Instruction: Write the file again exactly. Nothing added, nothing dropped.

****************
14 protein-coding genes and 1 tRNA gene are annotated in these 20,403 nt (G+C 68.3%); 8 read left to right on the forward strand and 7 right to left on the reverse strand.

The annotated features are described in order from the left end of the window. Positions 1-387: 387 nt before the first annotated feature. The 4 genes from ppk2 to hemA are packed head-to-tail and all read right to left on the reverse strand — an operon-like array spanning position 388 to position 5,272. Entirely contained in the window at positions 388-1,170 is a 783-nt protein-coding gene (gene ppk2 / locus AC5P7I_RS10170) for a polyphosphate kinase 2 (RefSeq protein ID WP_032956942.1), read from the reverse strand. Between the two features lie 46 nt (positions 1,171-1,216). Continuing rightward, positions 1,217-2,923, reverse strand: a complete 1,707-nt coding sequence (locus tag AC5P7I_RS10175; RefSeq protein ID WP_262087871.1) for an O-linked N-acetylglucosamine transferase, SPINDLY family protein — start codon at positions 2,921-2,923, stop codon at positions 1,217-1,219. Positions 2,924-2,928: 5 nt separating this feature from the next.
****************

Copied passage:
14 protein-coding genes and 1 tRNA gene are annotated in these 20,403 nt (G+C 68.3%); 8 read left to right on the forward strand and 7 right to left on the reverse strand.

The annotated features are described in order from the left end of the window. Positions 1-387: 387 nt before the first annotated feature. The 4 genes from ppk2 to hemA are packed head-to-tail and all read right to left on the reverse strand — an operon-like array spanning position 388 to position 5,272. Entirely contained in the window at positions 388-1,170 is a 783-nt protein-coding gene (gene ppk2 / locus AC5P7I_RS10170) for a polyphosphate kinase 2 (RefSeq protein ID WP_032956942.1), read from the reverse strand. Between the two features lie 46 nt (positions 1,171-1,216). Continuing rightward, positions 1,217-2,923, reverse strand: a complete 1,707-nt coding sequence (locus tag AC5P7I_RS10175; RefSeq protein ID WP_262087871.1) for an O-linked N-acetylglucosamine transferase, SPINDLY family protein — start codon at positions 2,921-2,923, stop codon at positions 1,217-1,219. Positions 2,924-2,928: 5 nt separating this feature from the next.